The death toll in the double attack on would-be army recruits in Yemen's temporary capital in the south of the country has risen to 45, hospital officials told dpa.
Islamic State claimed responsibility for the two attacks.
In a statement circulated by social media, the extremist group said an attacker wearing an explosive belt blew himself up among a gathering of soldiers near Badr camp in central Aden close to the house of a senior army officer who leads the recruitment area, killing more than 30 and injuring dozens of others.
The statement added that another attack involving an explosive device outside the camp killed and wounded people the group described as "apostate soldiers."
The statement could not be independently verified by dpa.
Medical sources said more than 30 were wounded in the two attacks, and they expected the number of casualties to rise due to the severity of the injuries.
Earlier reports said that an attack targeted the house of a senior military chief, killing a number of men seeking to enlist in the army who had gathered near the area. The senior military officer escaped the attack unharmed.
A similar attack occurred earlier last week when a suicide bomber killed 27 would-be recruits among a crowd seeking to enlist in the Yemeni army in the south-eastern city of Mukalla. Islamic State claimed responsibility for that attack.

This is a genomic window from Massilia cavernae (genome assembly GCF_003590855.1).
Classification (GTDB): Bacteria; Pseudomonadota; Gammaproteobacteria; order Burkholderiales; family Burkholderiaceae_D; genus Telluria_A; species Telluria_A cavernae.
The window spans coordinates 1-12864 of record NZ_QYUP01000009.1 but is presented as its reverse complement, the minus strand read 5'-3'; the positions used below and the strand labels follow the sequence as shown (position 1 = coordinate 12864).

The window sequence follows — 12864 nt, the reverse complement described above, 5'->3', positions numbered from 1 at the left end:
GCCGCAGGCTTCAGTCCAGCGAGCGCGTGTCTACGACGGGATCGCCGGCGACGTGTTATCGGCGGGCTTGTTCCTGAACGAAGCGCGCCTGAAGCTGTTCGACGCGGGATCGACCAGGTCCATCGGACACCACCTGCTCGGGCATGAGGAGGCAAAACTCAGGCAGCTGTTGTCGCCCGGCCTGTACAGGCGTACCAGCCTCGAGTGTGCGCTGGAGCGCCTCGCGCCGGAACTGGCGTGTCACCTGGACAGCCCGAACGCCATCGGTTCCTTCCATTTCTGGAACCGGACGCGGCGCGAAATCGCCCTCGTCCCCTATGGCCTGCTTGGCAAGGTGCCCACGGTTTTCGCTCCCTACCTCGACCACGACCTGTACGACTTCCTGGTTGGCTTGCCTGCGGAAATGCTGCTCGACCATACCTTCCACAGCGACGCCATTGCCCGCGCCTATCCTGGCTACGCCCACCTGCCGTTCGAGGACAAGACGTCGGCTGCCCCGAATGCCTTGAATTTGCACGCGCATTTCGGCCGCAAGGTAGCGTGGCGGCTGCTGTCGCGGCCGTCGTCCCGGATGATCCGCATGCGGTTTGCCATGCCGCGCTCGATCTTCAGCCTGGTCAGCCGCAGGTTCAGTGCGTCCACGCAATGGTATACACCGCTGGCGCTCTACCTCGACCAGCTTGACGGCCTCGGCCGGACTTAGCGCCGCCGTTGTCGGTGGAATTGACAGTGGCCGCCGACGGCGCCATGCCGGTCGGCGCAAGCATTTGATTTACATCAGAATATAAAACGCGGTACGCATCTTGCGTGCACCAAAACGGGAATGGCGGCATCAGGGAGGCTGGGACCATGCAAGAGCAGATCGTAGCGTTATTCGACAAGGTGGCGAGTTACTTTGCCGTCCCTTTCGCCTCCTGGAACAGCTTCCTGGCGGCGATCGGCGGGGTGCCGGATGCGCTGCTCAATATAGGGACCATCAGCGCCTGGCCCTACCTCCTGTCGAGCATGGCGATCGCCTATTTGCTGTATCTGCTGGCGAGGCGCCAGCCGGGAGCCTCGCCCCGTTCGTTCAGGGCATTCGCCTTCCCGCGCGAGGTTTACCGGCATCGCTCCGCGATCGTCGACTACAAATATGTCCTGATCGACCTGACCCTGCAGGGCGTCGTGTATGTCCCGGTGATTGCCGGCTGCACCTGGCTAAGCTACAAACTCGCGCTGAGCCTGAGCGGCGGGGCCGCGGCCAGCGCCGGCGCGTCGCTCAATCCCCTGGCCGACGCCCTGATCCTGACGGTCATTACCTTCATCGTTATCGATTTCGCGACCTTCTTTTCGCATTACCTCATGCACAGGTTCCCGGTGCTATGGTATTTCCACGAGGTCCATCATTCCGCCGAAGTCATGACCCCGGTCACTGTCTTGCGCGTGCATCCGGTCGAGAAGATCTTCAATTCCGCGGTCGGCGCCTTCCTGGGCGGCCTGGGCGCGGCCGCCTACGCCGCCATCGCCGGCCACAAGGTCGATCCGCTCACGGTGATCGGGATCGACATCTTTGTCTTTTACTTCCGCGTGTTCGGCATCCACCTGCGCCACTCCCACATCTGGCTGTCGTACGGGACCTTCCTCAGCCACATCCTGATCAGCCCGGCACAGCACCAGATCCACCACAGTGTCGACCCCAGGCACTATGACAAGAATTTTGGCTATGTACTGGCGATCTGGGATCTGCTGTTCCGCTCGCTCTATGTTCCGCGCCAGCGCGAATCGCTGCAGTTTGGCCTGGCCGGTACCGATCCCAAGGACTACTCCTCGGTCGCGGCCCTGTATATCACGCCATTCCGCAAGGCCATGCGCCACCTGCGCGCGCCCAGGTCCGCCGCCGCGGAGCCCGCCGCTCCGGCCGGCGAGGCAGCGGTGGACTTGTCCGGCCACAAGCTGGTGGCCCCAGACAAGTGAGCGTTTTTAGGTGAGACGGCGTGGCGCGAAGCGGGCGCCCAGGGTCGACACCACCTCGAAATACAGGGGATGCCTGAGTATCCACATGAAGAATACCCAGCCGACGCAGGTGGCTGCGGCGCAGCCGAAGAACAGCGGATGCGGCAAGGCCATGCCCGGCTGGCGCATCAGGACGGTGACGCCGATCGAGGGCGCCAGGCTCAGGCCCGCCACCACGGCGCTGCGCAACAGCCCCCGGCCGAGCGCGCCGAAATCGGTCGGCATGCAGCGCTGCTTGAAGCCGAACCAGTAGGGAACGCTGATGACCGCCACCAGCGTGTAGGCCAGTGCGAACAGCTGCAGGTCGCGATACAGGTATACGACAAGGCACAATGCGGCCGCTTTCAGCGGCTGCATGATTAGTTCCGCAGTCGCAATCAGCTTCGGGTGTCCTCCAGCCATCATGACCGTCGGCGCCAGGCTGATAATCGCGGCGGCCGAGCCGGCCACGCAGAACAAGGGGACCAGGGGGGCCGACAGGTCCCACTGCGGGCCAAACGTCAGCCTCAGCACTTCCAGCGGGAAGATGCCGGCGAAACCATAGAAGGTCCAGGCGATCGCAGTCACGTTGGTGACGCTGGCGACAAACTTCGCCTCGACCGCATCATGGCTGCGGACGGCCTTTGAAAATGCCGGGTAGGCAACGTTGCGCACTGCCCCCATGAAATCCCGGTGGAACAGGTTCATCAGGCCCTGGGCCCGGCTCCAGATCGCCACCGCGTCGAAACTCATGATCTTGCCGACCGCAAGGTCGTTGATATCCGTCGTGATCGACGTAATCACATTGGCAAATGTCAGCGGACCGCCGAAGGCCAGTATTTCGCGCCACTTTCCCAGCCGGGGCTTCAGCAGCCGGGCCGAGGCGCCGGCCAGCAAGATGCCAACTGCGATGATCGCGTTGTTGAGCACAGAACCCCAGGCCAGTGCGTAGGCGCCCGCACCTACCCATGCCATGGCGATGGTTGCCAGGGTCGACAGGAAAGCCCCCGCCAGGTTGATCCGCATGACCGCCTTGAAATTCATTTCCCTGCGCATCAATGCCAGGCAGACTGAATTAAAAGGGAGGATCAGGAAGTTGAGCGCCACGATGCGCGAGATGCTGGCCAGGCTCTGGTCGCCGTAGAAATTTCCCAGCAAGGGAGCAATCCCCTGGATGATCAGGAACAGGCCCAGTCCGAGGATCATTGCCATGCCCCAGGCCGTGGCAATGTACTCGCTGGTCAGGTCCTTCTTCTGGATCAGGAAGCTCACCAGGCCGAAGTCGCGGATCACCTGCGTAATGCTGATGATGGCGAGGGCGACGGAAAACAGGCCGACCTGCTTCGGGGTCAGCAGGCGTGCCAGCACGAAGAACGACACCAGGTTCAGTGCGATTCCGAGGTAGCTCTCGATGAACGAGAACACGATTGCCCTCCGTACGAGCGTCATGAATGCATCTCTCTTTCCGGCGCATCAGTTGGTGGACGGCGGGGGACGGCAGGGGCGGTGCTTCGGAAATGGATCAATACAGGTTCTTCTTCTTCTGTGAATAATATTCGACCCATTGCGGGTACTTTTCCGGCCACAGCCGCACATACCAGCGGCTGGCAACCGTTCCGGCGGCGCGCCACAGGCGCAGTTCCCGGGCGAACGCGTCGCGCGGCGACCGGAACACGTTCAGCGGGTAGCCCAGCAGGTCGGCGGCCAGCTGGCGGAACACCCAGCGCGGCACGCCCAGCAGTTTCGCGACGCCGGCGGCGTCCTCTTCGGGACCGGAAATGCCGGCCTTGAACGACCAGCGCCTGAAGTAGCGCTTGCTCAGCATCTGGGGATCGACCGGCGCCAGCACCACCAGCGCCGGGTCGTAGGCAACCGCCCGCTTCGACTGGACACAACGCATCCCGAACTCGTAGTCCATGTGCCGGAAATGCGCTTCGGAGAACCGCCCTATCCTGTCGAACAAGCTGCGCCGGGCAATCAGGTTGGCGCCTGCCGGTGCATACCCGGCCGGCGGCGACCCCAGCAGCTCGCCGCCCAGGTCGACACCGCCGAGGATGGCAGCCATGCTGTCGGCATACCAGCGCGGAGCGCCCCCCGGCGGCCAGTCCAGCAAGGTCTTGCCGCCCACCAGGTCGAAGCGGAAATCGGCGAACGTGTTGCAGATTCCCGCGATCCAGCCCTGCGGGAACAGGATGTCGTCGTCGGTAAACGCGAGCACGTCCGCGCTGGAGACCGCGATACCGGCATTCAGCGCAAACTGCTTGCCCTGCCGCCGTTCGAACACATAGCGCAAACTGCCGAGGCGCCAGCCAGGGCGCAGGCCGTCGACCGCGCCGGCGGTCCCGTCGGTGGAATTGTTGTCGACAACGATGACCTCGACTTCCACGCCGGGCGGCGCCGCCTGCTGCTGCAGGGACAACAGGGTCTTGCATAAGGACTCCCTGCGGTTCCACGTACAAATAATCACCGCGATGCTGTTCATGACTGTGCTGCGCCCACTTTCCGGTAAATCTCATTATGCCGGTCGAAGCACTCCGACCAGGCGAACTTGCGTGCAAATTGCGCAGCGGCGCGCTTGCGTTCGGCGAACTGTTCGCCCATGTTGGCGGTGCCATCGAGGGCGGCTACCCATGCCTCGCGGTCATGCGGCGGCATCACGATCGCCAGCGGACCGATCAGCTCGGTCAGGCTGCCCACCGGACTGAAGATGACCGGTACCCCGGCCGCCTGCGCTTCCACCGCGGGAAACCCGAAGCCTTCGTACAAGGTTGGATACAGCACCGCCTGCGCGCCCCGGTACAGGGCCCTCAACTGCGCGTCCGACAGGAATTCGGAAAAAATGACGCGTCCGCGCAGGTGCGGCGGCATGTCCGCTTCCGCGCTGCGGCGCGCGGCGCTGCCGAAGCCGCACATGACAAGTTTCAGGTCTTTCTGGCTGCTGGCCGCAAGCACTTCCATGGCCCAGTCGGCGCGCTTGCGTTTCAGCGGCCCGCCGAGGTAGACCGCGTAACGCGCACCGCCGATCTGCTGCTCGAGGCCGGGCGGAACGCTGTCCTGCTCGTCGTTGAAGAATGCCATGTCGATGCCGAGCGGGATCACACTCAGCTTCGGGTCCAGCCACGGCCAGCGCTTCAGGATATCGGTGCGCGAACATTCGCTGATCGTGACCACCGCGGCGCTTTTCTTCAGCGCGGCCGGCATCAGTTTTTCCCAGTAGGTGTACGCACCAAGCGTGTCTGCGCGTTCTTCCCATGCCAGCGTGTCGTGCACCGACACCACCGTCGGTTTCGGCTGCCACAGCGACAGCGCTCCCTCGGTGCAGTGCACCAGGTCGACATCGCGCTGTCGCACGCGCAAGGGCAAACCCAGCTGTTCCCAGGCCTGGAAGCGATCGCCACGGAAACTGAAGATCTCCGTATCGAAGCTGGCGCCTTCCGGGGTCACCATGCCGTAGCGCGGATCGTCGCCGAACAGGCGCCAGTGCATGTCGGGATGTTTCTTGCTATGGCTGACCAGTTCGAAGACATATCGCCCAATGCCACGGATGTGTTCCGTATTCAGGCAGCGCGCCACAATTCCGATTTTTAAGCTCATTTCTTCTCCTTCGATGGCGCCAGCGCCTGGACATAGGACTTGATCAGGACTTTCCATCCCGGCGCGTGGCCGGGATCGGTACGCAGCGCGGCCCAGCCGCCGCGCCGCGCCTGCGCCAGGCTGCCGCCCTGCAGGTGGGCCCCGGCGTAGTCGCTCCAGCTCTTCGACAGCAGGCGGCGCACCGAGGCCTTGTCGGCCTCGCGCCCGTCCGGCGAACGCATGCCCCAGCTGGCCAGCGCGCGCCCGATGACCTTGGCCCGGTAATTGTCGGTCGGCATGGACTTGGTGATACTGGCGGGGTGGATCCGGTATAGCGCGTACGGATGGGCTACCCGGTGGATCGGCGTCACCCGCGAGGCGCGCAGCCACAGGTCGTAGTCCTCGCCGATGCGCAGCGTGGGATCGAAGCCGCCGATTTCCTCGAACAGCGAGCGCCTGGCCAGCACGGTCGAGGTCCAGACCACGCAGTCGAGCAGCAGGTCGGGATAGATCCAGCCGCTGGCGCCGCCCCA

In recent months, Islamic State has taken credit for deadly attacks in war-torn Yemen.
The extremist group has taken advantage of the civil war in Yemen between mainly Shiite Houthi rebels and pro-Hadi forces to make advances.
Yemen is also home to al-Qaeda in the Arabian Peninsula (AQAP), seen as one of the terrorist network's most active branches in the world.
AQAP has expanded its long-standing presence in the impoverished country during the civil war, joining local forces in the fight against the Houthis while also seizing control of territory behind their lines. The conflict has intensified since March 2015 when the rebels advanced on Aden, prompting Saudi Arabia and fellow Sunni allies to start an air campaign in Yemen against the group. Saudi Arabia fears that the rebels will give its regional rival, Shiite Iran, a strategic foothold on the Arabian peninsula.
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